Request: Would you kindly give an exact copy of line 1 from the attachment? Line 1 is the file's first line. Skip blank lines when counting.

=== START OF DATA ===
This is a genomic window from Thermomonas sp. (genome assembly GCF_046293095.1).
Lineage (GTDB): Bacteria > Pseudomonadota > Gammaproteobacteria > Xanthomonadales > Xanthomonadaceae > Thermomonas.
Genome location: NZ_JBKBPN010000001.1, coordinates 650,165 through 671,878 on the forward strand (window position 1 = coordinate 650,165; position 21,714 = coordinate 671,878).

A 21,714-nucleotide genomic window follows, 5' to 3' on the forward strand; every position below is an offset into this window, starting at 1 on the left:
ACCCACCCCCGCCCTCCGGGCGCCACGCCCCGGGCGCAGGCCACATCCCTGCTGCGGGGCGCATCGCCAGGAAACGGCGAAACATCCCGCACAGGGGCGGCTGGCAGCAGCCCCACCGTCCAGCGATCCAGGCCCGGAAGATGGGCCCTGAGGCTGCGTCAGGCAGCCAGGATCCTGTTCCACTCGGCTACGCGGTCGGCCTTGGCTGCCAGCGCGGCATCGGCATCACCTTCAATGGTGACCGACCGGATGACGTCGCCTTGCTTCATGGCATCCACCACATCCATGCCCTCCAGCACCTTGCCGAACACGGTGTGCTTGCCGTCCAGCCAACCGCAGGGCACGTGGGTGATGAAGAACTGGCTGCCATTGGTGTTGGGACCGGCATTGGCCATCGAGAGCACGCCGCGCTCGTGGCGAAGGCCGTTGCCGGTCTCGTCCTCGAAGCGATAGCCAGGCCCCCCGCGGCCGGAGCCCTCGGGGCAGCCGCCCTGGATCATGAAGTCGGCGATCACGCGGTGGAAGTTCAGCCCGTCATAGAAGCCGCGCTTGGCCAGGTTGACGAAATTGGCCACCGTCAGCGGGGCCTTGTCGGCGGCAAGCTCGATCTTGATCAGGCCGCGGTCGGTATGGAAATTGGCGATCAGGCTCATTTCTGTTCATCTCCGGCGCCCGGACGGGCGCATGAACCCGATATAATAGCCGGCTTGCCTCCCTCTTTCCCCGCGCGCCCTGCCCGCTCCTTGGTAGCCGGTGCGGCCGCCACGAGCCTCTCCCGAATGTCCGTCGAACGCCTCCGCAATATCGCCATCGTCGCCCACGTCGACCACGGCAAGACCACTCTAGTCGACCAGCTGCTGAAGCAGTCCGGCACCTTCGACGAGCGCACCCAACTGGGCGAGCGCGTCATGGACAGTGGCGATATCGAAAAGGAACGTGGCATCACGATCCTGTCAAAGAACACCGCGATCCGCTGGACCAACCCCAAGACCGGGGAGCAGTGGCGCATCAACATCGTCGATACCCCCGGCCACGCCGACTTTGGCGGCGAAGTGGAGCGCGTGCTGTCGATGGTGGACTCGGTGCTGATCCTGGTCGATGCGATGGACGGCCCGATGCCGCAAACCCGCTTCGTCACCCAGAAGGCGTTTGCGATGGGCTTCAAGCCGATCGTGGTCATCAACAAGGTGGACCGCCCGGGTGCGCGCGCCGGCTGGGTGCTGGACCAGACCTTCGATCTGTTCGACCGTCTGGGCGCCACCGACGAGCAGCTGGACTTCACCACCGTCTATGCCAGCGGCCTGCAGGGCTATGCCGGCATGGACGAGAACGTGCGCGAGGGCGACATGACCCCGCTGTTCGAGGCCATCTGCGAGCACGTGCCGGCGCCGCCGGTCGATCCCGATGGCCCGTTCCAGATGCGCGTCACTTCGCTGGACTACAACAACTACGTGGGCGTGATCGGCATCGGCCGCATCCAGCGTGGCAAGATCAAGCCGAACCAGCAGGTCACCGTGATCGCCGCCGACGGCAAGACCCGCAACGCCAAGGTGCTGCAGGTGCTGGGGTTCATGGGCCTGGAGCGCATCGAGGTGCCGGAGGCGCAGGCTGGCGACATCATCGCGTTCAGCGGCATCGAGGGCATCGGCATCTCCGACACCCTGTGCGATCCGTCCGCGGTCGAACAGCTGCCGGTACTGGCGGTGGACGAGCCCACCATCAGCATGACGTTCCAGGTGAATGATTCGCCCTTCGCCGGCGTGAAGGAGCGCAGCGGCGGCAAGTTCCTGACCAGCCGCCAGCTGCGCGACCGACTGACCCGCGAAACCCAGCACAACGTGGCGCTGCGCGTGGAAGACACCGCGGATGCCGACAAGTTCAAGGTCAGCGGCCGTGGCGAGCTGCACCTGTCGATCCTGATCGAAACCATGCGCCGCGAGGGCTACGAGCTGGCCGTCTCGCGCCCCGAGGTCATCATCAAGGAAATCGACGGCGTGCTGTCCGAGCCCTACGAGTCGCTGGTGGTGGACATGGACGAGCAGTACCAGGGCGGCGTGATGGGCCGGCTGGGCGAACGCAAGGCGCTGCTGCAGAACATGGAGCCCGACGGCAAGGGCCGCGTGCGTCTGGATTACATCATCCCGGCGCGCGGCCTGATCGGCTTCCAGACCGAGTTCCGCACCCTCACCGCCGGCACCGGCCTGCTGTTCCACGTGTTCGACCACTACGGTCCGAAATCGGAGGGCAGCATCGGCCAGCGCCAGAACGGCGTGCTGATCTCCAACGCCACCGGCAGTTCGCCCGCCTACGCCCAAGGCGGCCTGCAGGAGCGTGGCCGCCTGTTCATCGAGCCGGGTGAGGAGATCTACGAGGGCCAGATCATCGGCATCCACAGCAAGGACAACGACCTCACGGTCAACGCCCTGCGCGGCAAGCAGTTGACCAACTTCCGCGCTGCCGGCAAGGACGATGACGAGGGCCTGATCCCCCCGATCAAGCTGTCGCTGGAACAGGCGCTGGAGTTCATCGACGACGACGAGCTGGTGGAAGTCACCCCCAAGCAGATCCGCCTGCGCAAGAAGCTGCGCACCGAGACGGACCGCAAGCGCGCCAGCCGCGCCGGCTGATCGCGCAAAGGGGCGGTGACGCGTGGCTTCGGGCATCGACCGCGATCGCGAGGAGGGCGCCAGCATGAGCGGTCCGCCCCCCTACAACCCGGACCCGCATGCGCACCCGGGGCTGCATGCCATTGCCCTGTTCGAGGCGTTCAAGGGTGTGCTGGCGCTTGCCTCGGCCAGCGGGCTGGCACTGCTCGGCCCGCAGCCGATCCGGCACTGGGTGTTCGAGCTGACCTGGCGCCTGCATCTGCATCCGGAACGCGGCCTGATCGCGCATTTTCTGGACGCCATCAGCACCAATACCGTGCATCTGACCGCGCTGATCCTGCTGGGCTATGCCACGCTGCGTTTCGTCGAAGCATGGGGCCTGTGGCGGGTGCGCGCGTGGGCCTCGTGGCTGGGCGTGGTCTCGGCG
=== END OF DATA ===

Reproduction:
This is a genomic window from Thermomonas sp. (genome assembly GCF_046293095.1).